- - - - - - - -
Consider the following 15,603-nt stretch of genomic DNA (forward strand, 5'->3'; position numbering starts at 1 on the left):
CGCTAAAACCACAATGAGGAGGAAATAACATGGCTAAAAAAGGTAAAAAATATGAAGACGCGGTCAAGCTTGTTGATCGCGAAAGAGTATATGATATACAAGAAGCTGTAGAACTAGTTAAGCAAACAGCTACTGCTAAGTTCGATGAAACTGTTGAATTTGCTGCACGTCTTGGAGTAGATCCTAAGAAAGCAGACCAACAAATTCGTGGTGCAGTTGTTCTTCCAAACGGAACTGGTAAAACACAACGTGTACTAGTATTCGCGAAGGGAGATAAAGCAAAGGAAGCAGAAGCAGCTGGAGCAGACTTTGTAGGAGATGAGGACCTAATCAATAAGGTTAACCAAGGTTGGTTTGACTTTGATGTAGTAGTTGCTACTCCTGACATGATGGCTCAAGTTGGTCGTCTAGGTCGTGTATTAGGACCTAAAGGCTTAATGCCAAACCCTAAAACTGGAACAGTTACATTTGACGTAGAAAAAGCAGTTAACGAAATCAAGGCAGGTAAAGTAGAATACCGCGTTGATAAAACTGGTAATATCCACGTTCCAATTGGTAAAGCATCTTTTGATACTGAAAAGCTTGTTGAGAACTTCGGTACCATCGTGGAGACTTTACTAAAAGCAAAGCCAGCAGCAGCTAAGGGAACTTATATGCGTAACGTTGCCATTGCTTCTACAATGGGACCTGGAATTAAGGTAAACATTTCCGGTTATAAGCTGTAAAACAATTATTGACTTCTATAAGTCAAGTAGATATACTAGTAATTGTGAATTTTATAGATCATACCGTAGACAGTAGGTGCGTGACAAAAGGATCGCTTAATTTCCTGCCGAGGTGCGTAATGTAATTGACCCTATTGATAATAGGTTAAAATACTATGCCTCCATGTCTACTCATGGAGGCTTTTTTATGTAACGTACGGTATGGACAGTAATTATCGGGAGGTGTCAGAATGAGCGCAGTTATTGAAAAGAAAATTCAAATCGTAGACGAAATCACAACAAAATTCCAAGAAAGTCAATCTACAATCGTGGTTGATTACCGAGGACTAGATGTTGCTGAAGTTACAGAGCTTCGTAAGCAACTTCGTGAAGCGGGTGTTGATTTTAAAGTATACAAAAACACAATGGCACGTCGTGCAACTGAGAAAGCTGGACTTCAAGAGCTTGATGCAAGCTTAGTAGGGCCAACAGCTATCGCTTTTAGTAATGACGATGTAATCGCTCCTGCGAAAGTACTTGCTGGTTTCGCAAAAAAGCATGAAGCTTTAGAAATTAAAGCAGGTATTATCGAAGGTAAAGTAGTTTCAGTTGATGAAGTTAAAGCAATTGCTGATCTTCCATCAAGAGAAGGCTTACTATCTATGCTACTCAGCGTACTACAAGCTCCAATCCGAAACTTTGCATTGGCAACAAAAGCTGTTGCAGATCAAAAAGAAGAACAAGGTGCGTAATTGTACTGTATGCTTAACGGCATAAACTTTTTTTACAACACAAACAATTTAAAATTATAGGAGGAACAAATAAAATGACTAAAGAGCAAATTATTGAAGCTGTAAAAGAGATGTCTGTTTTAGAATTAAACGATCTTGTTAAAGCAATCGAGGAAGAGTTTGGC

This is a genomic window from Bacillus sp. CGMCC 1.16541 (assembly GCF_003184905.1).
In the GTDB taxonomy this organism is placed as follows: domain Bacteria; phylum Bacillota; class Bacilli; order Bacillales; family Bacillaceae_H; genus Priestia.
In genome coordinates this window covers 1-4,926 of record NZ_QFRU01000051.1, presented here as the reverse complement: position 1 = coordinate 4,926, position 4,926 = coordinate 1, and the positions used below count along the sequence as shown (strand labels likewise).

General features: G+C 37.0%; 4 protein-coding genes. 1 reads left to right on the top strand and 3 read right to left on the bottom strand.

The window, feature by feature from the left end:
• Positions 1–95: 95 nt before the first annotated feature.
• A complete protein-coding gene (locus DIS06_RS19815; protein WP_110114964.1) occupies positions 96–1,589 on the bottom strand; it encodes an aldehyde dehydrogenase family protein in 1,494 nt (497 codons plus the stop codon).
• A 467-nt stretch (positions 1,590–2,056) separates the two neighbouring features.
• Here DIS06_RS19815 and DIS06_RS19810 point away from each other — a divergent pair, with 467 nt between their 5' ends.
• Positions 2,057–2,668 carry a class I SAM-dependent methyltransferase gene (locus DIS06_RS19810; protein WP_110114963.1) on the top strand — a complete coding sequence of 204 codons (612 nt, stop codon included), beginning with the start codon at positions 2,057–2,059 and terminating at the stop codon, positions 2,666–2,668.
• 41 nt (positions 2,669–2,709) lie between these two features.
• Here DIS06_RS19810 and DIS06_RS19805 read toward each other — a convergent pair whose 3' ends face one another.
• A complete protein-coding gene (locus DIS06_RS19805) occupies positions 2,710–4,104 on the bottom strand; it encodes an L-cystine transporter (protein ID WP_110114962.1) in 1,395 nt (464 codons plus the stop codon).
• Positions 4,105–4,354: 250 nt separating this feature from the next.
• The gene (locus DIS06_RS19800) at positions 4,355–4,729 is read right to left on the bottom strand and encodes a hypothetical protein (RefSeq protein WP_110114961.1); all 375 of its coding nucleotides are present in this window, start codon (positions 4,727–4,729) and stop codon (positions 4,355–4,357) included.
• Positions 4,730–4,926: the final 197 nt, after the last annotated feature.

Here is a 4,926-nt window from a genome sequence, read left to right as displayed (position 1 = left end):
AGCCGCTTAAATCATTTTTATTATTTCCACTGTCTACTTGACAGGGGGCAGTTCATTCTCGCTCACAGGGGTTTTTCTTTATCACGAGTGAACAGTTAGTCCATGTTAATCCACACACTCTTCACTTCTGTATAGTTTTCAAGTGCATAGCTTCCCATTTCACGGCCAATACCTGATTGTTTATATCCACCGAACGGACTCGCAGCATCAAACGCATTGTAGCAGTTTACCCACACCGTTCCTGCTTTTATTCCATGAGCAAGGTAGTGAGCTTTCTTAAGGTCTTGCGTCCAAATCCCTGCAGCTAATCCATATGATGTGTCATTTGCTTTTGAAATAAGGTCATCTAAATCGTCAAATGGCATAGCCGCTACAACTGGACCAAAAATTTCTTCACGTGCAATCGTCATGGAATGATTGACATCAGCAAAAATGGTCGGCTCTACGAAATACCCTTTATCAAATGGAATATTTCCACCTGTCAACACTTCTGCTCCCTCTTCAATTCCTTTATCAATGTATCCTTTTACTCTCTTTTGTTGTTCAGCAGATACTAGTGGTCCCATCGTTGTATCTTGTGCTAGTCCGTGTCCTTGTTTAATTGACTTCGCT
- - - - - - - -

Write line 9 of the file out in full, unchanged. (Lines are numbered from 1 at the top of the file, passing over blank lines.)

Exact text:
• A complete protein-coding gene (locus DIS06_RS19815; protein WP_110114964.1) occupies positions 96–1,589 on the bottom strand; it encodes an aldehyde dehydrogenase family protein in 1,494 nt (497 codons plus the stop codon).